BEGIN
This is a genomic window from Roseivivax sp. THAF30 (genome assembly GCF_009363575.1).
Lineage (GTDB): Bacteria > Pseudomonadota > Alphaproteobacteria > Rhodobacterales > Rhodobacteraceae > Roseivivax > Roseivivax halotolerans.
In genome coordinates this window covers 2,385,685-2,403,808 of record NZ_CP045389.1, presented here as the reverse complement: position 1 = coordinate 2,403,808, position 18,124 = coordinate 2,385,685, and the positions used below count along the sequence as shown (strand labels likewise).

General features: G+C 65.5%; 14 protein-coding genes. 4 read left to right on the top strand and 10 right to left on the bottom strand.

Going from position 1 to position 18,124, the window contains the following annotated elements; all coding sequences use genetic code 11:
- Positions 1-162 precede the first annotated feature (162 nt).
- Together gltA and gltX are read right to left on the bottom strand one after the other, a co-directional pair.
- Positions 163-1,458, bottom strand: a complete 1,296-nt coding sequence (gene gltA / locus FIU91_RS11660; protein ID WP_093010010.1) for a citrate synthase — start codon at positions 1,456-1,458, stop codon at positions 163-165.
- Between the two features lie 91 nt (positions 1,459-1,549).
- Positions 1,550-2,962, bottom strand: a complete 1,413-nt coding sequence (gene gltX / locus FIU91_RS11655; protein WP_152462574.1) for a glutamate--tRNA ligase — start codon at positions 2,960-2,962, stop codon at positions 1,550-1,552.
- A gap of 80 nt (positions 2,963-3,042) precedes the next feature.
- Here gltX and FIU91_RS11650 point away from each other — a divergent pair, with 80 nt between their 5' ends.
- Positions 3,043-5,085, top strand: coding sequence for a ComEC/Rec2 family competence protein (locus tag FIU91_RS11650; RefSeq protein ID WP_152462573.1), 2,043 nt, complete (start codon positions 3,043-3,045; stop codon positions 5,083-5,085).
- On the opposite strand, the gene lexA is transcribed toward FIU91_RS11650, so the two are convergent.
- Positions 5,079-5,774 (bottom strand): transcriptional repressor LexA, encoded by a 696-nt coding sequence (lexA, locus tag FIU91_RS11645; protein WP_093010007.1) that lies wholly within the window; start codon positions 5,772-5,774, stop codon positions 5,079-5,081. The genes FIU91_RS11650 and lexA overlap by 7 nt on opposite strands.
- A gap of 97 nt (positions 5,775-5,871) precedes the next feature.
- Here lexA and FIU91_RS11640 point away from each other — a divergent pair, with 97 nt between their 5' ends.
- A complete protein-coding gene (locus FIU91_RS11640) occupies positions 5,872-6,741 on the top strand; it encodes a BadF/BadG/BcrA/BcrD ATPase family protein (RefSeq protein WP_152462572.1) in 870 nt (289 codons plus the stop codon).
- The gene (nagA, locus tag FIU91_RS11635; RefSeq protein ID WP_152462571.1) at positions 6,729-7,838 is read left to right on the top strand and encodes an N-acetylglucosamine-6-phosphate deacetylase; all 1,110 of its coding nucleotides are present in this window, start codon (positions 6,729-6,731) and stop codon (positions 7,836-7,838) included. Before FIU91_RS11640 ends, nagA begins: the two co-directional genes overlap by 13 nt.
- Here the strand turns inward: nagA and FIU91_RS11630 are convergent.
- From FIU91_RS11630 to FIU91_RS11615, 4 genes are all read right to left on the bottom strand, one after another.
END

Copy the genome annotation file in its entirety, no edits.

This is a genomic window from Roseivivax sp. THAF30 (genome assembly GCF_009363575.1).
Lineage (GTDB): Bacteria > Pseudomonadota > Alphaproteobacteria > Rhodobacterales > Rhodobacteraceae > Roseivivax > Roseivivax halotolerans.
In genome coordinates this window covers 2,385,685-2,403,808 of record NZ_CP045389.1, presented here as the reverse complement: position 1 = coordinate 2,403,808, position 18,124 = coordinate 2,385,685, and the positions used below count along the sequence as shown (strand labels likewise).

General features: G+C 65.5%; 14 protein-coding genes. 4 read left to right on the top strand and 10 right to left on the bottom strand.

Going from position 1 to position 18,124, the window contains the following annotated elements; all coding sequences use genetic code 11:
- Positions 1-162 precede the first annotated feature (162 nt).
- Together gltA and gltX are read right to left on the bottom strand one after the other, a co-directional pair.
- Positions 163-1,458, bottom strand: a complete 1,296-nt coding sequence (gene gltA / locus FIU91_RS11660; protein ID WP_093010010.1) for a citrate synthase — start codon at positions 1,456-1,458, stop codon at positions 163-165.
- Between the two features lie 91 nt (positions 1,459-1,549).
- Positions 1,550-2,962, bottom strand: a complete 1,413-nt coding sequence (gene gltX / locus FIU91_RS11655; protein WP_152462574.1) for a glutamate--tRNA ligase — start codon at positions 2,960-2,962, stop codon at positions 1,550-1,552.
- A gap of 80 nt (positions 2,963-3,042) precedes the next feature.
- Here gltX and FIU91_RS11650 point away from each other — a divergent pair, with 80 nt between their 5' ends.
- Positions 3,043-5,085, top strand: coding sequence for a ComEC/Rec2 family competence protein (locus tag FIU91_RS11650; RefSeq protein ID WP_152462573.1), 2,043 nt, complete (start codon positions 3,043-3,045; stop codon positions 5,083-5,085).
- On the opposite strand, the gene lexA is transcribed toward FIU91_RS11650, so the two are convergent.
- Positions 5,079-5,774 (bottom strand): transcriptional repressor LexA, encoded by a 696-nt coding sequence (lexA, locus tag FIU91_RS11645; protein WP_093010007.1) that lies wholly within the window; start codon positions 5,772-5,774, stop codon positions 5,079-5,081. The genes FIU91_RS11650 and lexA overlap by 7 nt on opposite strands.
- A gap of 97 nt (positions 5,775-5,871) precedes the next feature.
- Here lexA and FIU91_RS11640 point away from each other — a divergent pair, with 97 nt between their 5' ends.
- A complete protein-coding gene (locus FIU91_RS11640) occupies positions 5,872-6,741 on the top strand; it encodes a BadF/BadG/BcrA/BcrD ATPase family protein (RefSeq protein WP_152462572.1) in 870 nt (289 codons plus the stop codon).
- The gene (nagA, locus tag FIU91_RS11635; RefSeq protein ID WP_152462571.1) at positions 6,729-7,838 is read left to right on the top strand and encodes an N-acetylglucosamine-6-phosphate deacetylase; all 1,110 of its coding nucleotides are present in this window, start codon (positions 6,729-6,731) and stop codon (positions 7,836-7,838) included. Before FIU91_RS11640 ends, nagA begins: the two co-directional genes overlap by 13 nt.
- Here the strand turns inward: nagA and FIU91_RS11630 are convergent.
- From FIU91_RS11630 to FIU91_RS11615, 4 genes are all read right to left on the bottom strand, one after another.